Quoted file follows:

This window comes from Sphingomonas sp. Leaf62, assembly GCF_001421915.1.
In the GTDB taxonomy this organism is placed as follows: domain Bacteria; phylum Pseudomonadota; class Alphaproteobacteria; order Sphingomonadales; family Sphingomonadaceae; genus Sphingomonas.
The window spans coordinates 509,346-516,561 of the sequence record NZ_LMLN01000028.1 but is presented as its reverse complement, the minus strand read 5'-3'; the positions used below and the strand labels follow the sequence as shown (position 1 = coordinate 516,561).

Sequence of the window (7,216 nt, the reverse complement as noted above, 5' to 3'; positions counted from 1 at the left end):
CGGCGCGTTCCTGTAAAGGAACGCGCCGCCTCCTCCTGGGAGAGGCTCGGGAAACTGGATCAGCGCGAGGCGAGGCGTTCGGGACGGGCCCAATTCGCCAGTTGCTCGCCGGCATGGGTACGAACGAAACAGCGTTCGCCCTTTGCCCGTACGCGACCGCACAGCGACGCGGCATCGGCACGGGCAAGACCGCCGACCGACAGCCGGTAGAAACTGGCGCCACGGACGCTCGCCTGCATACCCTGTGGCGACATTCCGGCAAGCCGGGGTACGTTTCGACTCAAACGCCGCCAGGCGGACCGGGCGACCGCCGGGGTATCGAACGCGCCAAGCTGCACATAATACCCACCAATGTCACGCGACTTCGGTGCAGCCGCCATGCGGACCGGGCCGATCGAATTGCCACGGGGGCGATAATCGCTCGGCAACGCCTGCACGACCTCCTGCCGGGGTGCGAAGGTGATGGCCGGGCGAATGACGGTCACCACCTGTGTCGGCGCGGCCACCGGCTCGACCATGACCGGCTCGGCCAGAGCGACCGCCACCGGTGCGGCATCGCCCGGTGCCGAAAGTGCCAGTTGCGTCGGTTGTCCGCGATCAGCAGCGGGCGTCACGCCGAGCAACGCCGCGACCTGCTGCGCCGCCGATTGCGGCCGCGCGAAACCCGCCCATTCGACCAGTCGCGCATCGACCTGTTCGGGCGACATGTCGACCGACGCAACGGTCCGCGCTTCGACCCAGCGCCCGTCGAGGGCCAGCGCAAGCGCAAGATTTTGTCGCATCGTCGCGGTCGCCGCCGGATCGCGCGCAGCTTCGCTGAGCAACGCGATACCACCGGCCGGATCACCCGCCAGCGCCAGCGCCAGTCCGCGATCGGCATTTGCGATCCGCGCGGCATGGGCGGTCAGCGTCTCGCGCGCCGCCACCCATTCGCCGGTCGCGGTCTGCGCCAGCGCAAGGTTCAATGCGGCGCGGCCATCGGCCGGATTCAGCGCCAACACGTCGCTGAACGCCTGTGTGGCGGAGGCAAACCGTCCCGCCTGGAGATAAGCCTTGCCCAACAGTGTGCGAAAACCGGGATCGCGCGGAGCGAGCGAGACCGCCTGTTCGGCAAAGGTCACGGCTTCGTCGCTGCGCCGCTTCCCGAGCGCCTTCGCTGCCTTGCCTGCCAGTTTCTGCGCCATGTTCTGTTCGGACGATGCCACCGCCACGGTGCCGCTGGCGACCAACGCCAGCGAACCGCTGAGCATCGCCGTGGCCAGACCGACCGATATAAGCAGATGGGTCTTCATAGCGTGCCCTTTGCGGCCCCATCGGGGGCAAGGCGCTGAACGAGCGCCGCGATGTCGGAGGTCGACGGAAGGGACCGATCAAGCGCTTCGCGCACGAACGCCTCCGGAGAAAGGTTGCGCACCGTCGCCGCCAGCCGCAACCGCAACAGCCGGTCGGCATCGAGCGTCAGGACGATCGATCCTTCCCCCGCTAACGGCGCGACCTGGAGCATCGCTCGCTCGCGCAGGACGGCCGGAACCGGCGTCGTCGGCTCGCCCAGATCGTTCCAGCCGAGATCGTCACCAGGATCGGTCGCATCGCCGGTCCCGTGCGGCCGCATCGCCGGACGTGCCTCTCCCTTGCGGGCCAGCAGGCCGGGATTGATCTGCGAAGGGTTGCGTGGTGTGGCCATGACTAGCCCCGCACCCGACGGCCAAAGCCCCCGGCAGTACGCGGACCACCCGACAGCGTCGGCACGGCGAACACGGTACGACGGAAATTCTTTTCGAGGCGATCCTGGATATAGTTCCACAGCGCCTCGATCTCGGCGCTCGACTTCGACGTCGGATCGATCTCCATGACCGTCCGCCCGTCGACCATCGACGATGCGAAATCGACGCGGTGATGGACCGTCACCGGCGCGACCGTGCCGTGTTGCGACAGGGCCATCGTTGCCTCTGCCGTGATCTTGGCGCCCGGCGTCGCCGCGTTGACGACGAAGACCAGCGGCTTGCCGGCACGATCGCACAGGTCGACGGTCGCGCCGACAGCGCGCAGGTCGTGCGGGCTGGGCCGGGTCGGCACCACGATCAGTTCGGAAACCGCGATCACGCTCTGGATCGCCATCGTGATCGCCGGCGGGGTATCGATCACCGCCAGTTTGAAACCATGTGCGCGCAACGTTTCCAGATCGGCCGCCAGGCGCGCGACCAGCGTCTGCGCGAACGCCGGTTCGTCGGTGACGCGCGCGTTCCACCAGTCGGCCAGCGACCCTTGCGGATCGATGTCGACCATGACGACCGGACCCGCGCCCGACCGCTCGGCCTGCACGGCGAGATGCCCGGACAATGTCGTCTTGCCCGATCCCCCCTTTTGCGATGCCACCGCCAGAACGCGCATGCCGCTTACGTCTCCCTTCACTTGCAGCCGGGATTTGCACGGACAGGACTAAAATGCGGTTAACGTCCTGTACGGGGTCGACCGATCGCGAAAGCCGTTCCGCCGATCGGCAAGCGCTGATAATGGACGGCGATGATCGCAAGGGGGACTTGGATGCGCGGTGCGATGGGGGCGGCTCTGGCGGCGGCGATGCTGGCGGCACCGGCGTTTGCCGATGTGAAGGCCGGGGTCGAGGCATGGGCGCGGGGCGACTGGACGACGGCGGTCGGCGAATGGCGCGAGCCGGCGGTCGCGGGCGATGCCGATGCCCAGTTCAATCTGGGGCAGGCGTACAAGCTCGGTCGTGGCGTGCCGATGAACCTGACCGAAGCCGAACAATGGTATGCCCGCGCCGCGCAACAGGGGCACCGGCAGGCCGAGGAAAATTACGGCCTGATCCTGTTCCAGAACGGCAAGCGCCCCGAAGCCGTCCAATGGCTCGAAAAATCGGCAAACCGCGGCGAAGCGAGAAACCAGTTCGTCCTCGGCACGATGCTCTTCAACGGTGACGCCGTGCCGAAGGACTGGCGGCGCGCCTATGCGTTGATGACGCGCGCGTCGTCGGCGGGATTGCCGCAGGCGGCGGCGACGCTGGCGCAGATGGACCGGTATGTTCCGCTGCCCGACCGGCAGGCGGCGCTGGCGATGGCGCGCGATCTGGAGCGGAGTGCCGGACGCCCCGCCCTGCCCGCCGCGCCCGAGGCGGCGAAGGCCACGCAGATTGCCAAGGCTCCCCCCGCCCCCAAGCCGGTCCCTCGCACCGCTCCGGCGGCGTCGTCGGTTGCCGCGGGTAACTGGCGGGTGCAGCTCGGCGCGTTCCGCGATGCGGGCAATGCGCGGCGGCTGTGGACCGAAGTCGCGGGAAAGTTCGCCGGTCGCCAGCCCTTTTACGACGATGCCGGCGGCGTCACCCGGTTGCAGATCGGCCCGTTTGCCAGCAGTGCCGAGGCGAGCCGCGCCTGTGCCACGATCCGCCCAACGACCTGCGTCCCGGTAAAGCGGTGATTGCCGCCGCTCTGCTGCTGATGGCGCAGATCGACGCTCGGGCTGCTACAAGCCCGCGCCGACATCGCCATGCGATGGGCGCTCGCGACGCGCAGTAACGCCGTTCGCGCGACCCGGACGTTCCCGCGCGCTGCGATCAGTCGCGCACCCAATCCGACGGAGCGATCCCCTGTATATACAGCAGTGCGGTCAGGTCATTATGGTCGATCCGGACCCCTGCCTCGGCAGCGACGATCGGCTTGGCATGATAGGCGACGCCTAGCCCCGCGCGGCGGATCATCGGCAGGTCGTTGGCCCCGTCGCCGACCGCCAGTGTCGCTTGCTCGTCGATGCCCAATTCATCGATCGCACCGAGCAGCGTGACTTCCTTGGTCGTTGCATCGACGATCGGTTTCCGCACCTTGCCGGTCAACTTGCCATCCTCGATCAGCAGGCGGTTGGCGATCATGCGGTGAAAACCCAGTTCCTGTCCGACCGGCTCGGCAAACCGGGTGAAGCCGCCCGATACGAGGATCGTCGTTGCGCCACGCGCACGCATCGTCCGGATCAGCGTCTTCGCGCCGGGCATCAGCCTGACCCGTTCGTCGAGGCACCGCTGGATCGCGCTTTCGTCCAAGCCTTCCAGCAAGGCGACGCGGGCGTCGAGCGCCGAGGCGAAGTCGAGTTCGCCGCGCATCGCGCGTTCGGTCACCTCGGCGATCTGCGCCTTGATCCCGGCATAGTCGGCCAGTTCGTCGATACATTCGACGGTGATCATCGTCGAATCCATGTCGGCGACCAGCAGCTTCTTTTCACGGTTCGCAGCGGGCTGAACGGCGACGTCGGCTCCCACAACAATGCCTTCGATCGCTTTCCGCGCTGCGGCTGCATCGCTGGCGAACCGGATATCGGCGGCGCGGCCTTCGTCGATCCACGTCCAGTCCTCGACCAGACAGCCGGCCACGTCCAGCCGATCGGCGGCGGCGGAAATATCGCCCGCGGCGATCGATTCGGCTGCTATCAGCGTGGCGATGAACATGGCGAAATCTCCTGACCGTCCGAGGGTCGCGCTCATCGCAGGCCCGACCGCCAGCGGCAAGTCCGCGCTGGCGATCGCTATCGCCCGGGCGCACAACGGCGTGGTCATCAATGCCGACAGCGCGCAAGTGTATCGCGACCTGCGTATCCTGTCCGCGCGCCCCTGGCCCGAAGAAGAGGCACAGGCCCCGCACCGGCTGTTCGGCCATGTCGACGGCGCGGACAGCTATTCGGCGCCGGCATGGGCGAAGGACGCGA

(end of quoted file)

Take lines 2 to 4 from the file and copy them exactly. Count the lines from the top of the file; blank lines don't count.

In the GTDB taxonomy this organism is placed as follows: domain Bacteria; phylum Pseudomonadota; class Alphaproteobacteria; order Sphingomonadales; family Sphingomonadaceae; genus Sphingomonas.
The window spans coordinates 509,346-516,561 of the sequence record NZ_LMLN01000028.1 but is presented as its reverse complement, the minus strand read 5'-3'; the positions used below and the strand labels follow the sequence as shown (position 1 = coordinate 516,561).

Sequence of the window (7,216 nt, the reverse complement as noted above, 5' to 3'; positions counted from 1 at the left end):